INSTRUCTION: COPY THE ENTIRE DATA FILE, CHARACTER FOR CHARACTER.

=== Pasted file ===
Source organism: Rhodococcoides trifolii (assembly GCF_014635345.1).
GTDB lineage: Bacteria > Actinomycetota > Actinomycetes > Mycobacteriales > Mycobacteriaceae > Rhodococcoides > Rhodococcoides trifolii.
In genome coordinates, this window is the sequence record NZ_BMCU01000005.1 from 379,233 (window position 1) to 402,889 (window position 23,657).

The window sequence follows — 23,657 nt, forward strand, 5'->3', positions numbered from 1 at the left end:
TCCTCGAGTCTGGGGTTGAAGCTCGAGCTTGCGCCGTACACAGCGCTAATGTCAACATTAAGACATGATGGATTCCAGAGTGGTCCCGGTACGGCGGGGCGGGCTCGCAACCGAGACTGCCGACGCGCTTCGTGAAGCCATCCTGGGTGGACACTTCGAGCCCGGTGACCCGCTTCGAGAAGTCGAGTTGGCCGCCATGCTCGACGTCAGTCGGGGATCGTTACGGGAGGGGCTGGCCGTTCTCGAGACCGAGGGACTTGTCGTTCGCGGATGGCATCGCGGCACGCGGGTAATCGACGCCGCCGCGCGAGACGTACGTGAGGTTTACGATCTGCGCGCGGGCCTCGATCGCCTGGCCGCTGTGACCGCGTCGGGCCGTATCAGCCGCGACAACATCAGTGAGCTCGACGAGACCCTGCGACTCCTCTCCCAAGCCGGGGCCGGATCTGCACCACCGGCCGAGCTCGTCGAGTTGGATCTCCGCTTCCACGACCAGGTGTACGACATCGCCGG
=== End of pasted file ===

Source organism: Rhodococcoides trifolii (assembly GCF_014635345.1).
GTDB lineage: Bacteria > Actinomycetota > Actinomycetes > Mycobacteriales > Mycobacteriaceae > Rhodococcoides > Rhodococcoides trifolii.
In genome coordinates, this window is the sequence record NZ_BMCU01000005.1 from 379,233 (window position 1) to 402,889 (window position 23,657).

The window sequence follows — 23,657 nt, forward strand, 5'->3', positions numbered from 1 at the left end:
TCCTCGAGTCTGGGGTTGAAGCTCGAGCTTGCGCCGTACACAGCGCTAATGTCAACATTAAGACATGATGGATTCCAGAGTGGTCCCGGTACGGCGGGGCGGGCTCGCAACCGAGACTGCCGACGCGCTTCGTGAAGCCATCCTGGGTGGACACTTCGAGCCCGGTGACCCGCTTCGAGAAGTCGAGTTGGCCGCCATGCTCGACGTCAGTCGGGGATCGTTACGGGAGGGGCTGGCCGTTCTCGAGACCGAGGGACTTGTCGTTCGCGGATGGCATCGCGGCACGCGGGTAATCGACGCCGCCGCGCGAGACGTACGTGAGGTTTACGATCTGCGCGCGGGCCTCGATCGCCTGGCCGCTGTGACCGCGTCGGGCCGTATCAGCCGCGACAACATCAGTGAGCTCGACGAGACCCTGCGACTCCTCTCCCAAGCCGGGGCCGGATCTGCACCACCGGCCGAGCTCGTCGAGTTGGATCTCCGCTTCCACGACCAGGTGTACGACATCGCCGG